PNM shelves plan for 80-MW addition at San Juan power plant

Citing a revised load forecast, Public Service Co. of New Mexico (PNM) on Oct. 28 asked the New Mexico Public Regulation Commission to let it withdraw an application for approval of an 80-MW, gas-fired addition to its coal-fired San Juan Generating Station.

PNM said it has completed an update of its load forecast and has re-analyzed its need for additional resources to maintain adequate operating reserves in 2018. This analysis shows that PNM still has a need for additional operating reserves in 2018 and beyond, but at a reduced level, and that PNM can meet this need in the 2018-2019 period through market purchases.

“Accordingly, it is unnecessary at this time to proceed with PNM’s Application for a certificate of public convenience and necessity for the 80 MW Plant and would be premature to do so,” the utility wrote. “PNM filed its Application on April 26, 2016. Based on the most current load forecast available at that time, PNM concluded that a new resource would be required on its system by the summer of 2018: 1) to comply with reliability requirements; 2) to respond to supply and demand imbalances caused by increasing variable energy generation on PNM’s system; and 3) to provide capacity to partially replace San Juan Generating Station Units 2 and 3 after their retirement in 2017. PNM identified the 80 MW Plant as the most cost effective resource to meet those needs.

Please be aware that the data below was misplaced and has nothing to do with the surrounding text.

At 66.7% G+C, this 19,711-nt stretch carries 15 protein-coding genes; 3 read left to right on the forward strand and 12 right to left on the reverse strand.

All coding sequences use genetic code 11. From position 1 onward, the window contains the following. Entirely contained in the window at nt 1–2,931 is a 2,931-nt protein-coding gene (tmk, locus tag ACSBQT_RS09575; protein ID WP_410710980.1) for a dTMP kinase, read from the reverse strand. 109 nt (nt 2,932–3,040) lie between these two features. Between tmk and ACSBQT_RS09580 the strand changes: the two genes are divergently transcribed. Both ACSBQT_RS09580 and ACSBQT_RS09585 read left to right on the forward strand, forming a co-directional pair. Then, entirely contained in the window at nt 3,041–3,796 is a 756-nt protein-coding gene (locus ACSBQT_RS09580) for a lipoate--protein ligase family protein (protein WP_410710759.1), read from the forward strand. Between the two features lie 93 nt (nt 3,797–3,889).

“PNM’s updated 2016 demand forecast, attached as Exhibit 1, incorporates information not available when PNM filed its Application, including the actual 2016 summer peak demand and the addition of the load and resources described in Case No. 16-00191-UT. The updated forecast shows a reduction in projected 2018 peak demand from 1,922 MW to 1,900 MW in 2018 and an increase in the planning reserve margin from 292 MW to 336 MW.

“Based on current information, PNM believes it will need additional resources to meet operating reserve requirements in 2020. PNM will continue to evaluate its resource needs as part of its ongoing resource planning activities and during the current IRP process in which PNM’s entire 20-year portfolio of supply- and demand-side resources will be evaluated in terms of cost and reliability requirements. PNM will make timely application to the Commission for resource additions as they are identified.”

PNM on April 26 applied with the commission for a Certificate of Public Convenience and Necessity (CCN) to construct, own and operate an 80-MW, natural gas-fired peaking facility to be located at the San Juan Generating Station in Waterflow, New Mexico. PNM had said it must add the 80-MW plant to comply with reliability requirements on PNM’s system. In addition, the plant was to allow PNM to respond to supply and demand imbalances resulting from increased amounts of variable energy generation on the system and will provide capacity to partially replace the coal-fired SJGS Units 2 and 3 after their retirement in 2017.

The 80-MW project was to include two 40-MW General Electric aeroderivative gas turbines. These generating units are similar to the generating unit at PNM’s La Luz Energy Center and the two units at the Lordsburg Generating Station.

About Barry Cassell 20414 Articles
Barry Cassell is Chief Analyst for GenerationHub covering coal and emission controls issues, projects and policy. He has covered the coal and power generation industry for more than 24 years, beginning in November 2011 at GenerationHub and prior to that as editor of SNL Energy’s Coal Report. He was formerly with Coal Outlook for 15 years as the publication’s editor and contributing writer, and prior to that he was editor of Coal & Synfuels Technology and associate editor of The Energy Report. He has a bachelor’s degree from Central Michigan University.